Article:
hort.net Seasonal photo, (c) 2006 Christopher P. Lindsey, All Rights Reserved: do not copy
articles | gallery of plants | blog | tech blog | plant profiles | patents | mailing lists | top stories | links | shorturl service | tom clothier's archive0
Gallery of Plants
Tech Blog
Plant Profiles
Mailing Lists
    Search ALL lists
    Search help
    Subscription info
Top Stories
sHORTurl service
Tom Clothier's Archive
 Top Stories
Disease could hit Britain's trees hard

Ten of the best snowdrop cultivars

Plant protein database helps identify plant gene functions

Dendroclimatologists record history through trees

Potato beetle could be thwarted through gene manipulation

Hawaii expands coffee farm quarantine

Study explains flower petal loss

Unauthorized use of a plant doesn't invalidate it's patent

RSS story archive

Re: Re: HYB: Who's your daddy?

  • Subject: Re: [iris-talk] Re: HYB: Who's your daddy?
  • From: "Mike Greenfield" <redear@infinet.com>
  • Date: Fri, 17 May 2002 15:59:56 -0400

Name Is already taken.

Mike Greenfield
Zone 5b SW Ohio
  ----- Original Message ----- 
  From: tan0301 
  To: iris-talk@yahoogroups.com 
  Sent: Friday, May 17, 2002 2:12 PM
  Subject: [iris-talk] Re: HYB: Who's your daddy?

  Maybe you'll get a good seedling out of this to introduce.... You 
  could name it Who's your daddy!

  --- In iris-talk@y..., John Reeds <jreeds@m...> wrote:
  > Patricia:
  > Logically, the pollen from cross #1 probably got there first.  I do 
  > think it impossible that cross #2 pollen might have arrived in time 
  for some
  > of the developing seeds to be #2 babies, but a few days later it is 
  > less likely.  I always have best luck with takes on "first morning 
  > pollination.  On hot days, I have been known to (brutally!) rip a 
  > open to pollinate it before leaving for work, so it won't be drying 
  > before I get home.  Certainly a mixed crop is possible for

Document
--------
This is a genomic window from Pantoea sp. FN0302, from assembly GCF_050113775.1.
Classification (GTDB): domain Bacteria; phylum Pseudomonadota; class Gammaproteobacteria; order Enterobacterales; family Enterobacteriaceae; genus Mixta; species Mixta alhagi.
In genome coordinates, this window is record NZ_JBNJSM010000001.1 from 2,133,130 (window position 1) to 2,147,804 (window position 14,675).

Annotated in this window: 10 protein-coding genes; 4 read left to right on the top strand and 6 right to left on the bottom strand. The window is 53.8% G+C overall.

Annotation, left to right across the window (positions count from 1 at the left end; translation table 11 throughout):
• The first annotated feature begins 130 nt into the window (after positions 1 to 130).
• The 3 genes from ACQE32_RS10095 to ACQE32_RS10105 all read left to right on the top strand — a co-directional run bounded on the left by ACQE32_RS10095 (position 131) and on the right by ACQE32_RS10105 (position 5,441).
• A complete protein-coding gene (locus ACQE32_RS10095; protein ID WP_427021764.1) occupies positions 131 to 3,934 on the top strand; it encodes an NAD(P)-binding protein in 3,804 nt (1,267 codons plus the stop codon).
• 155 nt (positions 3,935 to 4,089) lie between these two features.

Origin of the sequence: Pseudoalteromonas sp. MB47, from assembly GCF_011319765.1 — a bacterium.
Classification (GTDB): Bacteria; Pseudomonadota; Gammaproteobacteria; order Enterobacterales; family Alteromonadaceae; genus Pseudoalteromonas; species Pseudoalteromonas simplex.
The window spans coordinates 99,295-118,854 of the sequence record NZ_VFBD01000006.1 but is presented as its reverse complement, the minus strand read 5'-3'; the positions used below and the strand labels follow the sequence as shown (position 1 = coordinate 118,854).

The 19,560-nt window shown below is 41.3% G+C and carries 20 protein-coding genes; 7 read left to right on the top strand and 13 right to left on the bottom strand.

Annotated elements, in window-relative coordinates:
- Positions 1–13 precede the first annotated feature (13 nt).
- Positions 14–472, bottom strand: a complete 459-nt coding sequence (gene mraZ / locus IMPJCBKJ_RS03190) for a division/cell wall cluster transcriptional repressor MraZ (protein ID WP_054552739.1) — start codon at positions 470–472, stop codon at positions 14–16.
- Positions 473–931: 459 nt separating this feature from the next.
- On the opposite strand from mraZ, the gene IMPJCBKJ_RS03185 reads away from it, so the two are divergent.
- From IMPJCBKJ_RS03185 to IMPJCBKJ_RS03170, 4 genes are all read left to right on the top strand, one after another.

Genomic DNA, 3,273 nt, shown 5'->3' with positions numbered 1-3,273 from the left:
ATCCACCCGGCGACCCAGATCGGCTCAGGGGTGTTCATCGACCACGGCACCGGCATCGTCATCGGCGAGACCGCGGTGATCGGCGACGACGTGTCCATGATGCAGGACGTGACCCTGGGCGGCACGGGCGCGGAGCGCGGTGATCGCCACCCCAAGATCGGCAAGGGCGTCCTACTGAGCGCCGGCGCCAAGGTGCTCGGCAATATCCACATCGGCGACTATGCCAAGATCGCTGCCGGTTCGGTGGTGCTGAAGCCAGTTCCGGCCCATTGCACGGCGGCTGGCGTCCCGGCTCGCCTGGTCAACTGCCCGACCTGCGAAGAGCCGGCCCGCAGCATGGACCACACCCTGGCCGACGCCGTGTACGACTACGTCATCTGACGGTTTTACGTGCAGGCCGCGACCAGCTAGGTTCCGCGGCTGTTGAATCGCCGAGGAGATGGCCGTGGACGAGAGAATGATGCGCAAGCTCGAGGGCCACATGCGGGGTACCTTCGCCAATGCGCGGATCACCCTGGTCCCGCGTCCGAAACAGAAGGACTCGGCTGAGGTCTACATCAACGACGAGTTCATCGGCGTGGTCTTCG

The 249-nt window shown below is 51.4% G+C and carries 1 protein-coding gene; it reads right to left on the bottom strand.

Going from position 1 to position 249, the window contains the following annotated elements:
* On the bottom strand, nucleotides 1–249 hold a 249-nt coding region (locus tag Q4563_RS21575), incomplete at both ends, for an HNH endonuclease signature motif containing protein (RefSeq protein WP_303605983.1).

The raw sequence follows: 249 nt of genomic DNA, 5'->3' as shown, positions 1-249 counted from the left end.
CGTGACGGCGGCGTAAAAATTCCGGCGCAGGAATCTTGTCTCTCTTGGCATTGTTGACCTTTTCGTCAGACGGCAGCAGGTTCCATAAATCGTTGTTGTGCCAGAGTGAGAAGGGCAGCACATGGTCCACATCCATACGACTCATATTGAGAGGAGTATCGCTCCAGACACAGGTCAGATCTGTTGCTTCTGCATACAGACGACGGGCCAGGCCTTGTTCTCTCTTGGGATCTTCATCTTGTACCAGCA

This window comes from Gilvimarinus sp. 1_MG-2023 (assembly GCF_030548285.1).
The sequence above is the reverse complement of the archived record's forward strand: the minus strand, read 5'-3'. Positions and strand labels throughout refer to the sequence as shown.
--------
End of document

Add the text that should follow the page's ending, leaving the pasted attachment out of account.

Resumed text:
fraternal twins,
  > but if the delay is too long before the second pollination, it may 
  be too
  > late.
  > John Reeds
  > > From:       pinkirises[SMTP:pbrooks@w...]
  > > A couple of times, I have put a cross on a bloom, then noticed 
  that I 
  > > have it marked with a previous cross (having dropped to the 
  bottom of 
  > > the flower's stem, so not all that careless.)  Question:  If #1 
  > > will #2 be rejected?  If #1 didn't take, can #2 succeed?  And 
  this is 
  > > the dumb part -- there being three stigmatic lips, is there any 
  > > possibility that pollen on one will go down its little channel to 
  > > fertilize, and the other fertilize down its little shoot?
  > > 
  > > In short, are plants the same as people -- if you're pregnant, 
  > > not open to newcomers?  But if you're promiscuous, you may not 
  > > till the little critter arrives who its daddy is?  If then?
  > > 
  > > I have such a cross, which was an important one to me and 
  > > the most babies, so the question is not in the abstract.
  > > 
  > > Patricia Brooks
  > > Whidbey Island, WA
  > > 
  > >

        Yahoo! Groups Sponsor 

  Your use of Yahoo! Groups is subject to the Yahoo! Terms of Service. 

[Non-text portions of this message have been removed]

------------------------ Yahoo! Groups Sponsor ---------------------~-->
Take the Yahoo! Groups survey for a chance to win $1,000.
Your opinion is very important to us!


Your use of Yahoo! Groups is subject to http://docs.yahoo.com/info/terms/ 

 © 1995-2015 Mallorn Computing, Inc.All Rights Reserved.
Our Privacy Statement
Other Mailing lists | Author Index | Date Index | Subject Index | Thread Index